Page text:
Say I'm attempting to write a sound, as in 'poof', 'thud', or 'clank'. What's the correct convention to write something like this? Is there one, or is it a grey area as long as it's clear to the reader?

4 Answers 4


You might consider looking in the dictionary first:

poof 1 |po͞of, po͝of|(also pouf )
1 used to convey the suddenness with which someone or something disappears: once you've used it, poof—it's gone.
2 used to express contemptuous dismissal: “Oh, poof!” said Will. “You say that every year.”

thud |THəd|
a dull, heavy sound, such as that made by an object falling to the ground: Jean heard the thud of the closing door.

clank |klaNGk|
a loud, sharp sound or series of sounds, typically made by pieces of metal meeting or being struck together: the groan and clank of a winch.

If you don't find it, you can just make something up. But include some context, or you risk not being understood:

She dropped into the chair with a plooomp.

If we hadn't been told what was happening here, we might not be able to determine what the ploomp sound signified.

  • The one thing you neglected was when it is a sound made by a person without context. As in this example. (bump) "Hey watch it, buddy!" Commented Dec 4, 2019 at 6:29

I think there's a slight difference between your title and your question. Onomatopoeia refers to actual words: clank and thud are both in the dictionary, and there is no reason to write them differently because of their origin. Sounds that are not [yet] words are usually put in quotation marks if made by a person ("Aaagh!") or italicised if not ('The snow made a soft plomp as it fell'). Bear in mind that "The cat meowed", "The cat said "Miaou"" and The cat made a meow of agreement" all refer to the same action, but with different emphasis.


Grammatically, onomatopoeias are verbs, nouns, or interjections:

The cat meowed.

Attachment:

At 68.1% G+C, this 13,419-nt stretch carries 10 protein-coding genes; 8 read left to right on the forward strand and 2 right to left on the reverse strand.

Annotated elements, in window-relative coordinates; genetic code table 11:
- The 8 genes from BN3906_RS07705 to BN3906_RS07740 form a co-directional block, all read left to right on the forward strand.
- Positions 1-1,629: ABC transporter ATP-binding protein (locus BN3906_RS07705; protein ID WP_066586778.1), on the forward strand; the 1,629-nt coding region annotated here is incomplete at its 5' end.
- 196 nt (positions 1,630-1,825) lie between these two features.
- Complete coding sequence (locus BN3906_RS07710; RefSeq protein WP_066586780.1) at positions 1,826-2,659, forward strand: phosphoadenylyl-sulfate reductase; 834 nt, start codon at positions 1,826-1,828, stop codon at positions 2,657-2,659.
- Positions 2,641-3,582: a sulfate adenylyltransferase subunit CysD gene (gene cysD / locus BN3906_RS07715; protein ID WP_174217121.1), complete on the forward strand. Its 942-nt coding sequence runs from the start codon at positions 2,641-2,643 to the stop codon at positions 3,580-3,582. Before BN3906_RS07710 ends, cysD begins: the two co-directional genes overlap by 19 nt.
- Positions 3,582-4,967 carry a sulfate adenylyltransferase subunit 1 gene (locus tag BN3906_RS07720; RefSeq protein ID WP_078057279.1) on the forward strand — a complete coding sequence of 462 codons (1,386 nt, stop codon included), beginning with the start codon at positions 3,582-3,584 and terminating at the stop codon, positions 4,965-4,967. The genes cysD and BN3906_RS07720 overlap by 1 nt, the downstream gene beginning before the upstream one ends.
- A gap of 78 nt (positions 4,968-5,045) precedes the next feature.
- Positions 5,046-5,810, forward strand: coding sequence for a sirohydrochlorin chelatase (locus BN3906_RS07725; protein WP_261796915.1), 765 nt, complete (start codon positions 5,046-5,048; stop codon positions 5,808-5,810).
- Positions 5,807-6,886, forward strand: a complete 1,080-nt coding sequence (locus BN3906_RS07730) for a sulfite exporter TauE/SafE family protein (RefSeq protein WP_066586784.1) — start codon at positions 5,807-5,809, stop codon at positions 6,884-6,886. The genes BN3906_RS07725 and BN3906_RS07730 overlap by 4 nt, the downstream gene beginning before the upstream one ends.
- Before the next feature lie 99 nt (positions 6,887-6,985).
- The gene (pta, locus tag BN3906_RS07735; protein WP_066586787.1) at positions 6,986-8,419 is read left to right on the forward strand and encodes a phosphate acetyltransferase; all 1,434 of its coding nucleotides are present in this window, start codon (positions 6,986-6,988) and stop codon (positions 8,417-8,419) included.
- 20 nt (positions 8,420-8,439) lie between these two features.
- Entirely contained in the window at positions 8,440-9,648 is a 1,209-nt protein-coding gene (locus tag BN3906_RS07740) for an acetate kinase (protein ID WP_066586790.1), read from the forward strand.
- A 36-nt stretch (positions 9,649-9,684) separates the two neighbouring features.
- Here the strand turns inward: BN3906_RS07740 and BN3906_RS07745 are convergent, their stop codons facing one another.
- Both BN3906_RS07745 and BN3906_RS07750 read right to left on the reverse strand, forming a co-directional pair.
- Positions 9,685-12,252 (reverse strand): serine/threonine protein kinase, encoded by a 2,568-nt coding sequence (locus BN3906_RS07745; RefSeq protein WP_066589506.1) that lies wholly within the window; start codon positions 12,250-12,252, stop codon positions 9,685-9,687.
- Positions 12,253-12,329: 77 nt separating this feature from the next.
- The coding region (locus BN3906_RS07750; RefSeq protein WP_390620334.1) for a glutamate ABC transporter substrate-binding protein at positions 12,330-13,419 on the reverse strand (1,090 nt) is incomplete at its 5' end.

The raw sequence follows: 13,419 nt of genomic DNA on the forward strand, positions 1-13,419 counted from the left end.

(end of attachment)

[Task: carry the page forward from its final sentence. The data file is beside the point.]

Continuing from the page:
It landed with a dull "thud."
Tic-tic-pomp! The man's fingers fell on the wet pavement with a shower of blood.

Typographically, onomatopoeias present the same choices as thoughts: Set them normally, quoted, or italicized. Style guides recommend using one style consistently, whichever you choose. But set verb onomatopoeias as normal text, especially if they're common words.

EDIT: Notwithstanding the source, it's good practice to set all onomatopoeias as normal text – it maintains consistency between verb and other onomatopoeias, and doesn't require you to make a clear distinction between onomatopoeias and other words.

  • 2
    The thud-quoting example is wrong, @rdhs Commented Dec 3, 2011 at 2:58
  • 1
    I think you'd soon get in a lot of trouble if you opted for quoting all onomatopoeic words, and tried to apply this consistently. Nearly everyone agrees beep, moo, and cuckoo are onomatopoeic, but what about chatter, fizz, and snort? Special typography for thud is fine when writing about the word, or maybe in a particularly florid prose style. But not for normal writing. Commented Dec 3, 2011 at 4:57

Sneeze and drip are both onomatopoeia, so my approach would be to treat poof, thud, and clunk as you would any other word, as long as the context is clear through punctuation, typography and context.

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